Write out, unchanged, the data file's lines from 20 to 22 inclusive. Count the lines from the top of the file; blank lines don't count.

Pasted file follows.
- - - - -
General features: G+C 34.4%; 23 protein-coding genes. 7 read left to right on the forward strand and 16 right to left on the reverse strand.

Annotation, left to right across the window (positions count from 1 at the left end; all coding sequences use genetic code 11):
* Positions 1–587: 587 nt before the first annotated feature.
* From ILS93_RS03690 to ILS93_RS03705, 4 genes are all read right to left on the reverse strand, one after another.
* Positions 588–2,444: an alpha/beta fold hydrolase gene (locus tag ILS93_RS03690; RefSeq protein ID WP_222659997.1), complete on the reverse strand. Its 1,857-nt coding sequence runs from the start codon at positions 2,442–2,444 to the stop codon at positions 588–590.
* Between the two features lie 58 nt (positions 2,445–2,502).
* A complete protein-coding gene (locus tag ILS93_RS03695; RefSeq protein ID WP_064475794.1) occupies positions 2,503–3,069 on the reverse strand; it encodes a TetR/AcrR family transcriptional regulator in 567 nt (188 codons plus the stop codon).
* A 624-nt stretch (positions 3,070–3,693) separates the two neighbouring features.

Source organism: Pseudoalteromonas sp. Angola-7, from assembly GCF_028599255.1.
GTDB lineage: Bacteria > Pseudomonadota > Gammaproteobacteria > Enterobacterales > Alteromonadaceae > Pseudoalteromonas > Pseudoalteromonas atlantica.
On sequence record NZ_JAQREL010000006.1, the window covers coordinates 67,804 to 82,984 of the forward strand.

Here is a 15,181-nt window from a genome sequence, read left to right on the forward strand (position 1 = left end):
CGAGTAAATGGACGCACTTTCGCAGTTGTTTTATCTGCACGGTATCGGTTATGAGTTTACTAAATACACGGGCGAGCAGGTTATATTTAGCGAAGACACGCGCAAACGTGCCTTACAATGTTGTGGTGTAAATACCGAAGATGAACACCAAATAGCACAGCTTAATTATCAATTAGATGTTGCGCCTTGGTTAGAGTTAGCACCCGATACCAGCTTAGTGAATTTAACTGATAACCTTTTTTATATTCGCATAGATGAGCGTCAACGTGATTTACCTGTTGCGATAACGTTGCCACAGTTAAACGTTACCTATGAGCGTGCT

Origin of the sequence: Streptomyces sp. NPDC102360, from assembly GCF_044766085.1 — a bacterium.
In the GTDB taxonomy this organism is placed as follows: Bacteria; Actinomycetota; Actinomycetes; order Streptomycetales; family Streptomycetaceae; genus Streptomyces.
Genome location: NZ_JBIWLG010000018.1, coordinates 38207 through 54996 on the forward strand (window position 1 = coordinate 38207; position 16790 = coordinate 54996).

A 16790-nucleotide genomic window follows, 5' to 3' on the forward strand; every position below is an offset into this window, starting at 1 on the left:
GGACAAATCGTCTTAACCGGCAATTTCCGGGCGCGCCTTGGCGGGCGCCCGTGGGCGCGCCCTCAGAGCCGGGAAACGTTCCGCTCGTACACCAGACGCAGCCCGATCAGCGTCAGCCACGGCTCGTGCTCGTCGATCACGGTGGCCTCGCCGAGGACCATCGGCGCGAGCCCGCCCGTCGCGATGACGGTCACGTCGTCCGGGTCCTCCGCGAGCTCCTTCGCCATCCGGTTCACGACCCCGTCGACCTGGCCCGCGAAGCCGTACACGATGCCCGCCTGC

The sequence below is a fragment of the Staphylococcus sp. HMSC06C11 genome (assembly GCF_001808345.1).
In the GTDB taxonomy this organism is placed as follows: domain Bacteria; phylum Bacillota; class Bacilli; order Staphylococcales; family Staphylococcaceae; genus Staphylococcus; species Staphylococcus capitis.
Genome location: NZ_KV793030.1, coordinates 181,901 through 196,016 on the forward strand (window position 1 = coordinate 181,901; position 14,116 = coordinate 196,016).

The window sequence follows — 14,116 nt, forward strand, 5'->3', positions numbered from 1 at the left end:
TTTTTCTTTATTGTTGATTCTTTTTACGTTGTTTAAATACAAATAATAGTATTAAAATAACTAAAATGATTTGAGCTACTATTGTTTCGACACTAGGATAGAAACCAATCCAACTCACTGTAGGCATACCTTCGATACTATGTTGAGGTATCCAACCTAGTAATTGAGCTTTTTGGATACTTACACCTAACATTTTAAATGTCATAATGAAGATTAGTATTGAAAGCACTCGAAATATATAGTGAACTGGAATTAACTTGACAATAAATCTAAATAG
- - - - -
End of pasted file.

In the GTDB taxonomy this organism is placed as follows: domain Bacteria; phylum Bacillota; class Bacilli; order Staphylococcales; family Staphylococcaceae; genus Staphylococcus; species Staphylococcus capitis.
Genome location: NZ_KV793030.1, coordinates 181,901 through 196,016 on the forward strand (window position 1 = coordinate 181,901; position 14,116 = coordinate 196,016).

The window sequence follows — 14,116 nt, forward strand, 5'->3', positions numbered from 1 at the left end: